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Painting the blocks white loaned a more sinister, bone-like appearance. But what I like most about the finished Witch House – which is made in glued-together sections so that the children can demolish it – is that it has a dual character.

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Above: Phil Cooper shares his ‘Witch House’ with the production team.

Its a dwelling you might find in a fairytale forest, the whiteness lending the quality of an old-fashioned sugar-loaf. But while there is undoubtedly a gemütlich quality, it also has that sinister tower/chimney which reminds me of an incinerator.

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Later I asked Phil to make a set of Lebkuchen biscuits for an animation sequence, and all unasked for he came up with one that was a version of the Witch House, which we used to great effect in the ‘Dance of the Lebkuchen’.

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In the production, images of the ‘Sugar House’ are interchangeable with the iced biscuit, as though the magic that holds the illusion together is unsteady. Now the Lebkuchen version of the Witch House is making its debut in the illustrated libretto, to be published later this year by Design for Today, and in a way I hadn’t at all imagined when I began the book.

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Making a stage production requires many hands and talents. Phil had to work within the parameters that I set for him in terms of the overall ‘feel’ of what I wanted to see on the stage, and the materials I asked him to work with, but was then able to stamp his own style and creativity on what he made. Now his work is filtering into my illustrations for the book, transforming yet again. What I’m producing simply wouldn’t have happened in the same way without that process of collaboration. It’s like a great game of tennis.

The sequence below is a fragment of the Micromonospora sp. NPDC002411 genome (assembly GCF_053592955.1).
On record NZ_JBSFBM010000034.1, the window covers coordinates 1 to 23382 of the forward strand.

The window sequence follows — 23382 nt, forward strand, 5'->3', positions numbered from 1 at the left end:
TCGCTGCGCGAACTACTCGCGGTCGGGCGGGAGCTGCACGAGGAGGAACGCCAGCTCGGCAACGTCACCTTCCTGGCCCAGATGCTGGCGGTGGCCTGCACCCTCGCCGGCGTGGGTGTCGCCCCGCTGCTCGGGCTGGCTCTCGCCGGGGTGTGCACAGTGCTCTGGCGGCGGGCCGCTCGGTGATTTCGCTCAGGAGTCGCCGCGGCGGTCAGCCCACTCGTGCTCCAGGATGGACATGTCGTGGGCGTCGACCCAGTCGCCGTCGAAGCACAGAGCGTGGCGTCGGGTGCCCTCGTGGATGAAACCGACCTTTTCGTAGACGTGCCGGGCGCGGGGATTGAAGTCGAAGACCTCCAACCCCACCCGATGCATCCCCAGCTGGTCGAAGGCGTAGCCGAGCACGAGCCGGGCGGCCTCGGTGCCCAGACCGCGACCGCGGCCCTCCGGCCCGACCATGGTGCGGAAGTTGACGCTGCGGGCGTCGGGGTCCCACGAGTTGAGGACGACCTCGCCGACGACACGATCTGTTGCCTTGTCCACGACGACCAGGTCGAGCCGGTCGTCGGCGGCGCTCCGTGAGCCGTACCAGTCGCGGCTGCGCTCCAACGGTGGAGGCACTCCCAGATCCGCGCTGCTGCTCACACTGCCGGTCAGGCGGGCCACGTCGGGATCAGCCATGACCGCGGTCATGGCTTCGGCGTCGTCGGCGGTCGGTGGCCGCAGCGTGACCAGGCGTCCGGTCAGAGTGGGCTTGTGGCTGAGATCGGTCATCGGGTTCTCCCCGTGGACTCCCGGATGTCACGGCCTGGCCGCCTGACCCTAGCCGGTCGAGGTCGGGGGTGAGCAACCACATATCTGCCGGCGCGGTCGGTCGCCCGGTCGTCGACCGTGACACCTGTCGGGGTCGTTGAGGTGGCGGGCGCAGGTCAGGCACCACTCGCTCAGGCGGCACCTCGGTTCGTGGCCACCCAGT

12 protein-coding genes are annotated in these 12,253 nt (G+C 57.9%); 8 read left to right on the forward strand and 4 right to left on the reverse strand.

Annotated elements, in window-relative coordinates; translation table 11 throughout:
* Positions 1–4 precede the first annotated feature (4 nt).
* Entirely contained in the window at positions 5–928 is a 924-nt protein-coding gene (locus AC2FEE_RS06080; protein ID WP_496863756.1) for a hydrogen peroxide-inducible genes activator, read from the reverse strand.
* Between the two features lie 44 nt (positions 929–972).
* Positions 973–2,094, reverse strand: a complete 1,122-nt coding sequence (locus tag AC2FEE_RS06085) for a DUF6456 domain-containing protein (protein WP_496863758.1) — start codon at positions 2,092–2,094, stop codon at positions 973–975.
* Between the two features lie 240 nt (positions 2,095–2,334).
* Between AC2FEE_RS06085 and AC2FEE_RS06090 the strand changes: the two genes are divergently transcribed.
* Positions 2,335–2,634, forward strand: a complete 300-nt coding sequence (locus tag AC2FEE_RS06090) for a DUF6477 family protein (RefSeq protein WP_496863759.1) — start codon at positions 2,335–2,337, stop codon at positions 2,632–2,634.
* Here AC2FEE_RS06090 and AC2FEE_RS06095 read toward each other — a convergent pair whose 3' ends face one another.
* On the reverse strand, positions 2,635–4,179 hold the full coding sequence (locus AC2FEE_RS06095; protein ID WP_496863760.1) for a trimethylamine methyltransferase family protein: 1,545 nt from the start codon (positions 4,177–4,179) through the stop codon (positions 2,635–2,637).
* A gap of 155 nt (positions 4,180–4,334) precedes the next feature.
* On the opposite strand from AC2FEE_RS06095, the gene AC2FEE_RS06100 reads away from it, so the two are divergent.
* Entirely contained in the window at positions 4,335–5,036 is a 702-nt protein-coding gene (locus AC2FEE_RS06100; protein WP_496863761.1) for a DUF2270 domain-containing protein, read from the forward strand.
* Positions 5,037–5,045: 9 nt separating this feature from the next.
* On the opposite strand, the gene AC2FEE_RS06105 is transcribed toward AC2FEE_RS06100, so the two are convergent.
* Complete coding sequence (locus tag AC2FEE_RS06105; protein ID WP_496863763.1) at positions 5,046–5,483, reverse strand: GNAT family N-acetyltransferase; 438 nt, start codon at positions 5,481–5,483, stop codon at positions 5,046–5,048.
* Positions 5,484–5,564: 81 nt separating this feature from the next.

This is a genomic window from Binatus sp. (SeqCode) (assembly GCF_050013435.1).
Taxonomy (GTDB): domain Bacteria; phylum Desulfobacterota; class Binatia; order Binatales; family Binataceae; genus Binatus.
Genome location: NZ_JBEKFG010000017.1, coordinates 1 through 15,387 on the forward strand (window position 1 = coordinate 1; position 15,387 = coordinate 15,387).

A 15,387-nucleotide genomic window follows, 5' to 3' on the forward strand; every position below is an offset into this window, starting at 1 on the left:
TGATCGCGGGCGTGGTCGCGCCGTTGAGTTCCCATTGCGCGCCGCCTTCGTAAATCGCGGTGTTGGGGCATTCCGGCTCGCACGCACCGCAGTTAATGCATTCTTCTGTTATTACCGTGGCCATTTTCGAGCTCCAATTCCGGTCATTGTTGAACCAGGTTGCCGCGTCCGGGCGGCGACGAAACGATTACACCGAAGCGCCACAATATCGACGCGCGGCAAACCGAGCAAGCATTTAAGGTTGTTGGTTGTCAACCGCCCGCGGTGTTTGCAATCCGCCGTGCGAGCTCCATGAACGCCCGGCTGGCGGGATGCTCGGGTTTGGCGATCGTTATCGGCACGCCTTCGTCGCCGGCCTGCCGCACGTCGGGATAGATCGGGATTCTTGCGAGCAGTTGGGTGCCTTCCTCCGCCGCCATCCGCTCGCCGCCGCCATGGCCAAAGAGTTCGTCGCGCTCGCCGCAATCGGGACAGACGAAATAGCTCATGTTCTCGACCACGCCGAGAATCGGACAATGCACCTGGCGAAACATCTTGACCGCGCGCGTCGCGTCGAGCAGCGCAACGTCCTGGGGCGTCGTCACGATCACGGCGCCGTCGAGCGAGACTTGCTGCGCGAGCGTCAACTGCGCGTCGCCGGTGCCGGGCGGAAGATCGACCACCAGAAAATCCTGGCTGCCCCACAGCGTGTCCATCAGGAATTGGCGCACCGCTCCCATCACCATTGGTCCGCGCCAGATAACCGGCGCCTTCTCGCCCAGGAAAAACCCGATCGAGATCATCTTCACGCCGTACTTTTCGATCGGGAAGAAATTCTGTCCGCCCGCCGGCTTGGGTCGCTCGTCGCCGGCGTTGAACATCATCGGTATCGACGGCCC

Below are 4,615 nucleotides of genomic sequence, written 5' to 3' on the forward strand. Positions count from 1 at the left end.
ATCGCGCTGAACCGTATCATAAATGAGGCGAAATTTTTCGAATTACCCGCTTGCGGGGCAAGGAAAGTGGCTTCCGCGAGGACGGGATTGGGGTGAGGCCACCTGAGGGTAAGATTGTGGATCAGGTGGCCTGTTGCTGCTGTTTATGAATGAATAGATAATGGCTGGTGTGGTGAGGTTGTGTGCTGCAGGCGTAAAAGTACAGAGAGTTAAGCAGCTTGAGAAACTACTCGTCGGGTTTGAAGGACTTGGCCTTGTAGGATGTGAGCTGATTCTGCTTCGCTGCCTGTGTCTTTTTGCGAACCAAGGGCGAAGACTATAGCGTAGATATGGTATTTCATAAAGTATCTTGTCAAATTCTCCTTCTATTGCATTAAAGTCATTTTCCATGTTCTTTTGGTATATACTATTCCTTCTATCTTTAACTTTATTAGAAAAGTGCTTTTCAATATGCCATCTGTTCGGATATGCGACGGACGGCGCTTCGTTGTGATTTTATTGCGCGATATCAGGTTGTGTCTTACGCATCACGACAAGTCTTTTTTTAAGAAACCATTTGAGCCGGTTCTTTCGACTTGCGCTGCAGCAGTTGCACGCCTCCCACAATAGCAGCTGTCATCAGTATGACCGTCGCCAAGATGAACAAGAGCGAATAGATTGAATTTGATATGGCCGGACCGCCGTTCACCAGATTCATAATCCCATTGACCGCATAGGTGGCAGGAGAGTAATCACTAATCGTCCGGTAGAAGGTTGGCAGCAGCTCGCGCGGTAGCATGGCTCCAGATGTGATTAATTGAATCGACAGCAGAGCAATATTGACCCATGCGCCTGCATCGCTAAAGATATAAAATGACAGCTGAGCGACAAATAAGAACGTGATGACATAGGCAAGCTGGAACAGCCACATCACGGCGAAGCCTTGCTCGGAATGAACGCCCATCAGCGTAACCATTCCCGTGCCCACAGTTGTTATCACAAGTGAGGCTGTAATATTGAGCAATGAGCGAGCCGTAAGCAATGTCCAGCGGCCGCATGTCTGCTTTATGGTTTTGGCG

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Soldier Blue

 

This animation sequence made for the stage production of Hansel & Gretel was unplanned, added to the last half hour of a day’s filming when the idea of marching the toy soldiers through the archway came to me. In the event only a flash of it appears in the production, which is a shame because the bit I like most – right at the end – was left out.

Filming was tricky. The model was very small and the narrow archway meant having to move the toy soldiers through it with tweezers. In fact the steps were so narrow and the soldiers’ bases so tiny that there were times when getting the little fellows in place and balanced long enough for a shot, was challenging. The model wasn’t fixed, but made of loose and unstable blocks, so my every clumsy nudge as I animated made the building appear to wobble in the finished footage. I don’t mind that, as I think it adds charm to the sequence.